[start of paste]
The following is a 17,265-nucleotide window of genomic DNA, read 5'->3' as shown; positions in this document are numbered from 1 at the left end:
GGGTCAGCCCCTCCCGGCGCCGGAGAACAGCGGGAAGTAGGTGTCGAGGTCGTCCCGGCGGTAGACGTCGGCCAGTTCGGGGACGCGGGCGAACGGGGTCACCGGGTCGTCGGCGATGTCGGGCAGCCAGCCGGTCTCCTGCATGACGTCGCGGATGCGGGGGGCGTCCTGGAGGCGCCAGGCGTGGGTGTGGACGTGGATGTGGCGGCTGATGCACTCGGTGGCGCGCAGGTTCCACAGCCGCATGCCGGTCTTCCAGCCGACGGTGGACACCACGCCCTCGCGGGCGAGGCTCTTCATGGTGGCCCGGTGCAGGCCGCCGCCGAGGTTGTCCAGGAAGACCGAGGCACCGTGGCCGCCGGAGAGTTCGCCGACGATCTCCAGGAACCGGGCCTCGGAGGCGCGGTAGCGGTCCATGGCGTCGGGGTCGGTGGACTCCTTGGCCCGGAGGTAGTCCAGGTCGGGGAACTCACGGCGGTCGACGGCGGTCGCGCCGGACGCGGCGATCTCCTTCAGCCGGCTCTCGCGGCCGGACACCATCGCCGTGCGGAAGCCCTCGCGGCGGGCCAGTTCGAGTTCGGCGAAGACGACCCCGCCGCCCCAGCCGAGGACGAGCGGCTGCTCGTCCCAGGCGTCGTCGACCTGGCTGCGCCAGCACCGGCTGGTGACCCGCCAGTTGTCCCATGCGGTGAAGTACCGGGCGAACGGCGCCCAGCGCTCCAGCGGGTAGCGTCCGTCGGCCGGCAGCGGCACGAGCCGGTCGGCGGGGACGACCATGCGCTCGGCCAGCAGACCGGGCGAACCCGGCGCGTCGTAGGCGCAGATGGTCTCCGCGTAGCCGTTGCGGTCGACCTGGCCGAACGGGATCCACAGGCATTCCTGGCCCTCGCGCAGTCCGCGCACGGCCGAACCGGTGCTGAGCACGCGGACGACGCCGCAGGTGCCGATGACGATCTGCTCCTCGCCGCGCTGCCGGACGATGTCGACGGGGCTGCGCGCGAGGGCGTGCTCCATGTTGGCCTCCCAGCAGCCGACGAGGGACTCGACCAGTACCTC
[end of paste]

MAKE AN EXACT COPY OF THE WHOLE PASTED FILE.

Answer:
The following is a 17,265-nucleotide window of genomic DNA, read 5'->3' as shown; positions in this document are numbered from 1 at the left end:
GGGTCAGCCCCTCCCGGCGCCGGAGAACAGCGGGAAGTAGGTGTCGAGGTCGTCCCGGCGGTAGACGTCGGCCAGTTCGGGGACGCGGGCGAACGGGGTCACCGGGTCGTCGGCGATGTCGGGCAGCCAGCCGGTCTCCTGCATGACGTCGCGGATGCGGGGGGCGTCCTGGAGGCGCCAGGCGTGGGTGTGGACGTGGATGTGGCGGCTGATGCACTCGGTGGCGCGCAGGTTCCACAGCCGCATGCCGGTCTTCCAGCCGACGGTGGACACCACGCCCTCGCGGGCGAGGCTCTTCATGGTGGCCCGGTGCAGGCCGCCGCCGAGGTTGTCCAGGAAGACCGAGGCACCGTGGCCGCCGGAGAGTTCGCCGACGATCTCCAGGAACCGGGCCTCGGAGGCGCGGTAGCGGTCCATGGCGTCGGGGTCGGTGGACTCCTTGGCCCGGAGGTAGTCCAGGTCGGGGAACTCACGGCGGTCGACGGCGGTCGCGCCGGACGCGGCGATCTCCTTCAGCCGGCTCTCGCGGCCGGACACCATCGCCGTGCGGAAGCCCTCGCGGCGGGCCAGTTCGAGTTCGGCGAAGACGACCCCGCCGCCCCAGCCGAGGACGAGCGGCTGCTCGTCCCAGGCGTCGTCGACCTGGCTGCGCCAGCACCGGCTGGTGACCCGCCAGTTGTCCCATGCGGTGAAGTACCGGGCGAACGGCGCCCAGCGCTCCAGCGGGTAGCGTCCGTCGGCCGGCAGCGGCACGAGCCGGTCGGCGGGGACGACCATGCGCTCGGCCAGCAGACCGGGCGAACCCGGCGCGTCGTAGGCGCAGATGGTCTCCGCGTAGCCGTTGCGGTCGACCTGGCCGAACGGGATCCACAGGCATTCCTGGCCCTCGCGCAGTCCGCGCACGGCCGAACCGGTGCTGAGCACGCGGACGACGCCGCAGGTGCCGATGACGATCTGCTCCTCGCCGCGCTGCCGGACGATGTCGACGGGGCTGCGCGCGAGGGCGTGCTCCATGTTGGCCTCCCAGCAGCCGACGAGGGACTCGACCAGTACCTC